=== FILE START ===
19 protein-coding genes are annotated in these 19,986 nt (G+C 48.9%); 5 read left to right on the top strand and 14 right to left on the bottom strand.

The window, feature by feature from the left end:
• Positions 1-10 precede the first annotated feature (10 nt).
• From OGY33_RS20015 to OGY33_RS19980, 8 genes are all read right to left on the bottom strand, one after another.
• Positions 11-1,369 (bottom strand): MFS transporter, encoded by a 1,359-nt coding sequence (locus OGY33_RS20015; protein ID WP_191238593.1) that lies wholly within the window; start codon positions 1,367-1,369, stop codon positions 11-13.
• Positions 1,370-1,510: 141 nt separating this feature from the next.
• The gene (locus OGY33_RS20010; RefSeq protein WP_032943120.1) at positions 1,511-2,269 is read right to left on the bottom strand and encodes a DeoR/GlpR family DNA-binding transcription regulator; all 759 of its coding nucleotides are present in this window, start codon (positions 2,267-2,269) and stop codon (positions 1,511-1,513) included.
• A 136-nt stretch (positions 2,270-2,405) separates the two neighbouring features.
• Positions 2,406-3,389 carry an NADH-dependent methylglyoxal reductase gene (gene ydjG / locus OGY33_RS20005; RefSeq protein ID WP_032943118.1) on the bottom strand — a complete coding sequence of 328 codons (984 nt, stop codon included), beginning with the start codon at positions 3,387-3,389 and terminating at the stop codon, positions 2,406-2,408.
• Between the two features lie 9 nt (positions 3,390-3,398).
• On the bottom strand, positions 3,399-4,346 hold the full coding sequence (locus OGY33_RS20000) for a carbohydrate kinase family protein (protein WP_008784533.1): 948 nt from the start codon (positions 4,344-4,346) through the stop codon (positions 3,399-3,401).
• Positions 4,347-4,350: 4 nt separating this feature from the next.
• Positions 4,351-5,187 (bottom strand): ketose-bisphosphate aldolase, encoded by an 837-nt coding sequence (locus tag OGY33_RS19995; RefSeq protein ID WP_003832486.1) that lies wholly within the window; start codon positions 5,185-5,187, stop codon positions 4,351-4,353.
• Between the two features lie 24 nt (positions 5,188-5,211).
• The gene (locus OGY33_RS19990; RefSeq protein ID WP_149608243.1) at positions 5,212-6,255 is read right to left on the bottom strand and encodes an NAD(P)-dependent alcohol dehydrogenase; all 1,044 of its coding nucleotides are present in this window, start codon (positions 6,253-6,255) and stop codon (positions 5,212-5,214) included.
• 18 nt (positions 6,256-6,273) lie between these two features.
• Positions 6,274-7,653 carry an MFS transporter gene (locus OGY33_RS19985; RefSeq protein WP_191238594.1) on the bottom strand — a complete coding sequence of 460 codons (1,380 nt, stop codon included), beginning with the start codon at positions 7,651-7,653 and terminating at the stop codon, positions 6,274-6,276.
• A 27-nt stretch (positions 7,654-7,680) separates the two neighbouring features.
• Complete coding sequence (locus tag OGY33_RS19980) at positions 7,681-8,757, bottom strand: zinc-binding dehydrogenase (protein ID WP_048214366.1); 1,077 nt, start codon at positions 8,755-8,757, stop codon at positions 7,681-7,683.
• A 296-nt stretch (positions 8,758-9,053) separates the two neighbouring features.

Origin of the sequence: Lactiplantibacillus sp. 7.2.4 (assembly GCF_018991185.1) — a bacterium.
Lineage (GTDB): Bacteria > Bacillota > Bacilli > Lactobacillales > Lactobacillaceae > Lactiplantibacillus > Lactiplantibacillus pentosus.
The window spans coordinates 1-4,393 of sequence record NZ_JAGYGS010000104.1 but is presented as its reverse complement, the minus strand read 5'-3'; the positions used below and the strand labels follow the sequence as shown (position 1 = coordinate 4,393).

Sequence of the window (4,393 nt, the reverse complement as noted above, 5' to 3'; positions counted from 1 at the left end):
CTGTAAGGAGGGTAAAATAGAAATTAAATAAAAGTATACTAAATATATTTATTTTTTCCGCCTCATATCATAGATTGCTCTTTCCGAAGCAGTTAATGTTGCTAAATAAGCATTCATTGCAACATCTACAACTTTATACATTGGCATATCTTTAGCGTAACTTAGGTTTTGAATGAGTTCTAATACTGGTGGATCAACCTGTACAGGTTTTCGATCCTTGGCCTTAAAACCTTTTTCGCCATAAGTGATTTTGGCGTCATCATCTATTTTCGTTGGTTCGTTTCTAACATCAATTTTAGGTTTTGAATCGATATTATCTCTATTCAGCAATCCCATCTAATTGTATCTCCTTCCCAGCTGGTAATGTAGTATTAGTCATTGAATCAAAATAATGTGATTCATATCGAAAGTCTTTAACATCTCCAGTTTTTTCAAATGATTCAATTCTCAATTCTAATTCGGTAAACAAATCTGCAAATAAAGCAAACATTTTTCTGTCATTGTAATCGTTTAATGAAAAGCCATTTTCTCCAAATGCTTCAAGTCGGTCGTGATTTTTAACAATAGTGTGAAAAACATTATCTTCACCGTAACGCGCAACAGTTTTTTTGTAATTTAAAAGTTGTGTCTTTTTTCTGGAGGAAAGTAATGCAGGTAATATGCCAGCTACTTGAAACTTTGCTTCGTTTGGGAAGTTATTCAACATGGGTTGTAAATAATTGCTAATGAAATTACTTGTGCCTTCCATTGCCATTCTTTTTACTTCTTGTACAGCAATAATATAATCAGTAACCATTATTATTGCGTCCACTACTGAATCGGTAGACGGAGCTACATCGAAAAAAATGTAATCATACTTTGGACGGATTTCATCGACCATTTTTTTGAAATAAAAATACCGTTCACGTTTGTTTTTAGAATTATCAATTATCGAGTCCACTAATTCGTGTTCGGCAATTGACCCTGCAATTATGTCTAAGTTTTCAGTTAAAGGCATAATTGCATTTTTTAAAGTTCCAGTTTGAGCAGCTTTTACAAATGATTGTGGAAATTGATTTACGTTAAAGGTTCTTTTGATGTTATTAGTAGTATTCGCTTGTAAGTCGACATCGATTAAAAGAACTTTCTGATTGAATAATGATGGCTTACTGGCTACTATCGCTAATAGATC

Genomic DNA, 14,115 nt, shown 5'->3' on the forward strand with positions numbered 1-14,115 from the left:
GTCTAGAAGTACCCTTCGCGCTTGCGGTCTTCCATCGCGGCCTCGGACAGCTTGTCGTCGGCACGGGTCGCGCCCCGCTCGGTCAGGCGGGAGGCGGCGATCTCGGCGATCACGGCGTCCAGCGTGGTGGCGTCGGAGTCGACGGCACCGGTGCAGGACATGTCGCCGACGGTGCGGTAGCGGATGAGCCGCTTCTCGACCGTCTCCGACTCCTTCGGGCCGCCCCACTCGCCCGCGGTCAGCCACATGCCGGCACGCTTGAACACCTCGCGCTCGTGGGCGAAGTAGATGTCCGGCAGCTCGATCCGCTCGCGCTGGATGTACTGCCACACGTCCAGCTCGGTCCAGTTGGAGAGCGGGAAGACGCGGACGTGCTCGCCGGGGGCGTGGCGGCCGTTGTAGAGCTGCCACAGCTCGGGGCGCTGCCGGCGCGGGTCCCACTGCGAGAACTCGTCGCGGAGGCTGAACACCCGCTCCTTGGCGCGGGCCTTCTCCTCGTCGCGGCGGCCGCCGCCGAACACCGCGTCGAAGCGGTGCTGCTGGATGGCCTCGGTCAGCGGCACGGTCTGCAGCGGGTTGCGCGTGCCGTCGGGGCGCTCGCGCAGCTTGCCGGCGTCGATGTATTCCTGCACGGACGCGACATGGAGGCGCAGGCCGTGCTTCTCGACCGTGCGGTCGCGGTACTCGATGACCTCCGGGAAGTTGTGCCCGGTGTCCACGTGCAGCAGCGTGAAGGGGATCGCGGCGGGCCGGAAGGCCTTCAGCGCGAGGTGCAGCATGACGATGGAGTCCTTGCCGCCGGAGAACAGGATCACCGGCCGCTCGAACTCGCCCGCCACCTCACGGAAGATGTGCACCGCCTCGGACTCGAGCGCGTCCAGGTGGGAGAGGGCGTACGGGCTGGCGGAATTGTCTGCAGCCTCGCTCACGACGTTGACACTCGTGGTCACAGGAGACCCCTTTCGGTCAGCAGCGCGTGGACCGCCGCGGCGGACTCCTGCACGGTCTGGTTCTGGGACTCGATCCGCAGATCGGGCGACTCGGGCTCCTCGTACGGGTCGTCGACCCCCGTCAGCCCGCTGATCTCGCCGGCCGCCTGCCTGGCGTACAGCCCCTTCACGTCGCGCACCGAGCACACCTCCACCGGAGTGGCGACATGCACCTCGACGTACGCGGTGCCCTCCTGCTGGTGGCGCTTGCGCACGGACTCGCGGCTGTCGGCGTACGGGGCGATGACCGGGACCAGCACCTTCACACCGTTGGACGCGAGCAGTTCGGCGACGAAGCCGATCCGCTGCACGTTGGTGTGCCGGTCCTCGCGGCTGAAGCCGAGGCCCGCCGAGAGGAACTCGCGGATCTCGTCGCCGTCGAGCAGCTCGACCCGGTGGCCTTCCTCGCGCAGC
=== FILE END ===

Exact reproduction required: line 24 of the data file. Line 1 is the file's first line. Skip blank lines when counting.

Sequence of the window (4,393 nt, the reverse complement as noted above, 5' to 3'; positions counted from 1 at the left end):